Busting Brackets

Delightful Stetson Hatters a cog in UConn's machine instead of a thorn in their side

Every No. 16 seed deserves recognition, but not every No. 16 seed is created equally.

Stetson v Connecticut
Stetson v Connecticut / Sarah Stier/GettyImages

Every No. 16 seed deserves recognition, but not every No. 16 seed is created equally. Some are there to display top-tier tenacity; the Wagner Seahawks, down to seven men, embodied the grit necessary to make it from the bottom to March.

Some, like the Stetson Hatters, make the long trip from Central Florida to Brooklyn to wear bright green hats and get absolutely stomped by a UConn team looking not just to repeat, but to make it look rather effortless.

Stuck downstairs in a media scrum for the first four-plus minutes of Connecticut's showdown with the Big Mean Green Hat, this reporter didn't miss a single point scored by the underdog; a resounding roar arose from Stetson's green laser-toting cheering section when they sank their first bucket down 8-0.

It did not get much better, but it was also fantastic the entire time. These people knew exactly what they were in for. From a crazed Huskie perspective, it was a ritual slaughter. From the other side? "Plucky" and "happy to be there" don't have to carry negative undertones. It's more than fine to be happy to be somewhere.

NCAA Tournament: UConn makes March Madness statement against Stetson Hatters

At multiple instances during the first half, the scoreboard operator plugged in the HDMI cord and broadcast chunks of Marquette's showdown with Western Kentucky instead. This is what it looks like when you end up attending seemingly the only game of the entire tournament thus far where no one, not even for a second, was on Upset Alert.

Have you ever seen a score of 30-8? On purpose?

Not an iota of an ounce of sweat ever flecked the Stetson supporters section's collective brow, though, as a fervent "Let's Go Hatters!" chant broke out at the conclusion of the under-8.00 timeout, with the scoreboard communicating an entire encyclopedia by flashing that lopsided total. Connecticut's Cam Spencer responded to that chant by draining a trey. Three minutes later, when a Hatters guard attempted to scale Mount Clingan and got a floater to rim out (with a foul called), I almost broke the cardinal press box rule and squealed. That was, probably, the best he could've hoped for ("that" meaning me getting kicked out for squealing).

UConn't glean all that much about a team's tournament chances exclusively from a 16 vs. 1 beatdown, but at the very least, a keen observer hopes to pick up on an imperfection in the would-be champion's armor or a wrinkle that could someday be exploited. Instead, Connecticut unleashed such a thorough evisceration of Friday's bringers of mirth that it was difficult to tell whether they'd have trouble adequately preparing themselves for a tougher bunch in Northwestern on Sunday, or whether they were completely impenetrable.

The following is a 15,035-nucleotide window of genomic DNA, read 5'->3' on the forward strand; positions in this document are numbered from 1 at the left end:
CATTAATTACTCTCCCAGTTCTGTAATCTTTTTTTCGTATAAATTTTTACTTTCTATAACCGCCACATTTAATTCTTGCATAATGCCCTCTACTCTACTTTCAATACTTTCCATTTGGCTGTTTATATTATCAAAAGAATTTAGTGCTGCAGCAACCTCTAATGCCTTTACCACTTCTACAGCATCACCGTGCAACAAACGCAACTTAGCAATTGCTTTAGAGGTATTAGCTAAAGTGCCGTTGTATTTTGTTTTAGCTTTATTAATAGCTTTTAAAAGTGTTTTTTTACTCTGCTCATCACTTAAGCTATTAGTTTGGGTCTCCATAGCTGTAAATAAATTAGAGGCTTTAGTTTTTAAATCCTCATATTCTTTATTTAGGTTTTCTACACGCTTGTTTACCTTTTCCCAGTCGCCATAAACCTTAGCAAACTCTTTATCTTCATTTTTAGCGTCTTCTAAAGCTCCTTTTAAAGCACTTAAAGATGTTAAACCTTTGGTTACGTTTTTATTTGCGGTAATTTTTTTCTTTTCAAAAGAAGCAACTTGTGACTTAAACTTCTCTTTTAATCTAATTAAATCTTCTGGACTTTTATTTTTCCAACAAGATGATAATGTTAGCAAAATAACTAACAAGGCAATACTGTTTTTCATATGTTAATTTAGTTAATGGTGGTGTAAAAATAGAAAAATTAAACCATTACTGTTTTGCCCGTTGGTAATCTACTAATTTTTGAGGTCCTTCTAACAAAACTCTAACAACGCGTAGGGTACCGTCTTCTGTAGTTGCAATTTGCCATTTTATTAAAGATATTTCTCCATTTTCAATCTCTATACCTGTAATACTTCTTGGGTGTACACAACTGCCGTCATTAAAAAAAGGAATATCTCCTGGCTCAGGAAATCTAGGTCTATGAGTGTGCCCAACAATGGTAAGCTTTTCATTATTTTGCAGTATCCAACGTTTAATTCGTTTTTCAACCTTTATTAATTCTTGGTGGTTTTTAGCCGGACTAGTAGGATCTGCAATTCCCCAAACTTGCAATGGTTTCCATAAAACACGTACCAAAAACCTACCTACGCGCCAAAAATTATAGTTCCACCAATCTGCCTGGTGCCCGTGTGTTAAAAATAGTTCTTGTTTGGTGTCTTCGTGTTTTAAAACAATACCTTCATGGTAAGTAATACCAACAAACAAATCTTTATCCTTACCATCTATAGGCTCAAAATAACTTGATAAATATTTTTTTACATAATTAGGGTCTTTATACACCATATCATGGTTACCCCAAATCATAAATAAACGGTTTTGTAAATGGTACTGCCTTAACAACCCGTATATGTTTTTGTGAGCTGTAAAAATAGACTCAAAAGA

While the first-half score looked like a razor going through a soul patch, Stetson's second-half scruff at least provided some resistance; 52-19 became 65-37 midway through the half, in what could nearly be considered a victory. All that was left as this contest dredged towards its extinguishing point was waiting to see if the Hat Scrappers would earn the rites afforded to the tournament's favorites: a hard-luck losing interview on the podium. They did not.

"It's exactly how you want to start a game like this. They took away all hope," coach Dan Hurley began his postgame wrap-up, acknowledging the elephant-sized hat in the room. Typically, as Hurley noted, these David vs. Goliath matchups begin with hope, which can fester if the favored team declines to be ruthless. UConn did not take that opportunity to squash somebody for granted. Donovan Clingan, while extolling the virtues of freshman guard Stephon Castle, noted that he intended to hold the player he guarded "to zero". That was, after witnessing the duration of the game, a reasonable stretch goal -- though Hurley made it clear to say he believed Stetson was "the best 16 seed" in the tournament, and deserved to be a 15.

Stetson? Without the postgame bells and/or whistles, their time in the spotlight lasted only the 40 minutes of gametime (arguably less, if you watched). Now, all that remains is learning whether or not they'll become a proud footnote in UConn's developing mythology.